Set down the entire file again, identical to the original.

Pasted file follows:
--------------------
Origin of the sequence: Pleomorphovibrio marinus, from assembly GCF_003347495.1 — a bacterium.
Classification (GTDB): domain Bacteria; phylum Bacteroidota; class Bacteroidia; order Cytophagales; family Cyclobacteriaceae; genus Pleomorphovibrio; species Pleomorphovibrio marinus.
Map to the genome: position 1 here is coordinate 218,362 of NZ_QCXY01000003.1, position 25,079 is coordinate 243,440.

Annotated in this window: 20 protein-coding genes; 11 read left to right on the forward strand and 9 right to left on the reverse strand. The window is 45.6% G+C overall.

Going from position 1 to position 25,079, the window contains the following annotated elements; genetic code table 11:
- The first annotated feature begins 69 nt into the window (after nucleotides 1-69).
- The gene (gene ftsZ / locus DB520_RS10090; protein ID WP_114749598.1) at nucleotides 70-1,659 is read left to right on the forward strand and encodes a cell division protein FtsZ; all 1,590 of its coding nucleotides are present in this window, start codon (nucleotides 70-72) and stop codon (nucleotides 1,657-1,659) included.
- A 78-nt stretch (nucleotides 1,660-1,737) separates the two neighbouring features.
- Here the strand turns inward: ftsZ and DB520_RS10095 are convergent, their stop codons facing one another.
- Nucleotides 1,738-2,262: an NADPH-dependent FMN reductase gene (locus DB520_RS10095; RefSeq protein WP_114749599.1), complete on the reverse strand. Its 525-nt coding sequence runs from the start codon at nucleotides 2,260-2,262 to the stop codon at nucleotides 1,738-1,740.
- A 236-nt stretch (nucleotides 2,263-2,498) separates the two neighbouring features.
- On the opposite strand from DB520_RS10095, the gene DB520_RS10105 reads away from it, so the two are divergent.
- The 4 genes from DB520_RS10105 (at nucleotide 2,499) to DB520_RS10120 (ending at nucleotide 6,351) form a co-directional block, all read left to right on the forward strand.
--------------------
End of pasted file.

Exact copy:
Origin of the sequence: Pleomorphovibrio marinus, from assembly GCF_003347495.1 — a bacterium.
Classification (GTDB): domain Bacteria; phylum Bacteroidota; class Bacteroidia; order Cytophagales; family Cyclobacteriaceae; genus Pleomorphovibrio; species Pleomorphovibrio marinus.
Map to the genome: position 1 here is coordinate 218,362 of NZ_QCXY01000003.1, position 25,079 is coordinate 243,440.

Annotated in this window: 20 protein-coding genes; 11 read left to right on the forward strand and 9 right to left on the reverse strand. The window is 45.6% G+C overall.

Going from position 1 to position 25,079, the window contains the following annotated elements; genetic code table 11:
- The first annotated feature begins 69 nt into the window (after nucleotides 1-69).
- The gene (gene ftsZ / locus DB520_RS10090; protein ID WP_114749598.1) at nucleotides 70-1,659 is read left to right on the forward strand and encodes a cell division protein FtsZ; all 1,590 of its coding nucleotides are present in this window, start codon (nucleotides 70-72) and stop codon (nucleotides 1,657-1,659) included.
- A 78-nt stretch (nucleotides 1,660-1,737) separates the two neighbouring features.
- Here the strand turns inward: ftsZ and DB520_RS10095 are convergent, their stop codons facing one another.
- Nucleotides 1,738-2,262: an NADPH-dependent FMN reductase gene (locus DB520_RS10095; RefSeq protein WP_114749599.1), complete on the reverse strand. Its 525-nt coding sequence runs from the start codon at nucleotides 2,260-2,262 to the stop codon at nucleotides 1,738-1,740.
- A 236-nt stretch (nucleotides 2,263-2,498) separates the two neighbouring features.
- On the opposite strand from DB520_RS10095, the gene DB520_RS10105 reads away from it, so the two are divergent.
- The 4 genes from DB520_RS10105 (at nucleotide 2,499) to DB520_RS10120 (ending at nucleotide 6,351) form a co-directional block, all read left to right on the forward strand.